Wednesday, October 28, 2009

Back to the Wilds of Pennsylvania

I made a long trip back to Brockway this weekend, where I consumed too much sugar and ended up spending a big portion of my time napping my way out of hyperglycemia.

It was also small-game hunting season.

The Beans (picture shamelessly stolen stole from Michael). Don't judge Bitty Bean harshly because she is rocking a little mullet: we all had those hair moments ourselves too.

Monday, October 26, 2009

Marc Chagall

To continue with my name-dropping streak, I'll share that the same person who brought in the Renoir lithograph also brought in a large color lithograph by Marc Chagall (1887-1985).

Once again, no pictures of the particular object, but several in the same spirit.

People drop by other's benches on a pretty frequent basis. There was a visitor (ie another conservator or a technician) at my bench during the examination of the lithograph. She was trying to make some sense of the imagery, then shrugged and said, "Whatever. It's Chagall. That's how he is."

Sunday, October 18, 2009

Pierre-Auguste Renoir

A recent object that passed through the lab was a black-and-white lithograph by the French Impressionist artists Pierre-Auguste Renoir (1841-1919).

He's really famous for painting nudes.
The Large Bathers, 1887, Philadelphia Museum of Art

Other works you may recognize include:
Girls at the Piano, 1892, Musee d'Orsay

Luncheon of the Boating Party, 1880-1881, The Phillips Collection

I can't post any pictures of the lithograph I examined, but it is similar in style to these two (also, subject = mother and children).

Friday, October 9, 2009


I was recently assigned, and subsequently treated, a pastel portrait by the artist Saint-Memin. Charles Balthazar Julien Fevret de Saint-Memin (lived 1770-1852, worked 1796-1810) was born in France and came to North America as an exile (French Revolution business). In America Saint-Memin took up engraving and eventually ended up running a highly successful portraitist. At first he was partners with Thomas Bluget de Valdenuit, but in 1797 when Valdenuit returned to France Saint-Memin carried on with the business alone.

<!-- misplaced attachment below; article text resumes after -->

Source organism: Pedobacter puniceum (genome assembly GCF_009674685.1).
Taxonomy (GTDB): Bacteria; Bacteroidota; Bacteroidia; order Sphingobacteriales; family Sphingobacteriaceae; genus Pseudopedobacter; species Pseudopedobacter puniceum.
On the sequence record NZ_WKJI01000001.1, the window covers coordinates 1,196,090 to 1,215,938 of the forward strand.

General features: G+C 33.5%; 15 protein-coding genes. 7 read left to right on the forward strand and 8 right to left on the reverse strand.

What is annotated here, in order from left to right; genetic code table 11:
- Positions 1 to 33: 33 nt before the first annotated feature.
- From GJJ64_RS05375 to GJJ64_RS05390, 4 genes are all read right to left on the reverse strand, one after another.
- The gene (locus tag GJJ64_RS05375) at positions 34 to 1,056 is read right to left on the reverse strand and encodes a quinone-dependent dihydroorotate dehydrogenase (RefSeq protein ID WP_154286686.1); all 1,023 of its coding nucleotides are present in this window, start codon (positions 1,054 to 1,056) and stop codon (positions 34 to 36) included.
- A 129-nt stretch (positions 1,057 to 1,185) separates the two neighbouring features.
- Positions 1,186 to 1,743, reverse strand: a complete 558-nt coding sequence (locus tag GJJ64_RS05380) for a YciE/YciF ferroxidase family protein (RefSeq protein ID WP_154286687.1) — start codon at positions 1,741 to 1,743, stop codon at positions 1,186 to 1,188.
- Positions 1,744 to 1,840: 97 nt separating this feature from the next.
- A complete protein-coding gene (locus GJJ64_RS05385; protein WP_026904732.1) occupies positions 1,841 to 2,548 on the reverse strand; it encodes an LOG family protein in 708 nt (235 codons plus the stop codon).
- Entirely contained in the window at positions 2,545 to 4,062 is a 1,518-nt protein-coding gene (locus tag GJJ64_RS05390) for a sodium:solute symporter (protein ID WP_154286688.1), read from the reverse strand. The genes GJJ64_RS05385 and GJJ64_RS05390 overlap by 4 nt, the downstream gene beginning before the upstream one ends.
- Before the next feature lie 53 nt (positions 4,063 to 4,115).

Saint-Memin traveled up and down the Atlantic coast, working along the way and taking the likenesses of ordinary people as well as the important characters of the day. The pink background is nearly ubiquitous in his drawings: it was a ground layer, like gouache, that he applied to the paper initially. He returned to France in 1817 when his family regain their properties and ended his career as an artist, though he was a strong supporter of the arts for the rest of his life.

Alexander Hanson, 1803-1806

Paul Revere, 1800

Thomas Jefferson (TJ), 1804

Thursday, October 8, 2009

Turkish Marbling

On Sunday I joined a herd of other paper/book conservation people from the Conservation Centre (my new place of employment) at a Turkish Marbling Workshop at Historic RittenhouseTown in Philadelphia. The site of the first papermill in what was British North America, RittenhouseTown is an interpretive historic landmark as well as a center for paper arts, hosting several workshops relating to book/paper arts. Artists are invited in to give these workshops, which are held in a converted barn/studio.

We all had a really fantastic time: this marbling technique is actually very easy. We used up all of the paper stock and all of the silk scarves.

One of the participants is finished floating the paint on the surface of the liquid. There were multiple stations, but nobody minded waiting, as it was so much fun to see what everyone else was working on.

Betty, one of my old paper conservation professors, works at the long scarf-marbling tank.

The weather was perfect for paper drying.

Outside the studio barn, the scarves flutter in the breeze.

My workshop silk scarves.

My papers. Not pictured are all the little marbles scraps I have (bookmarks for everyone!)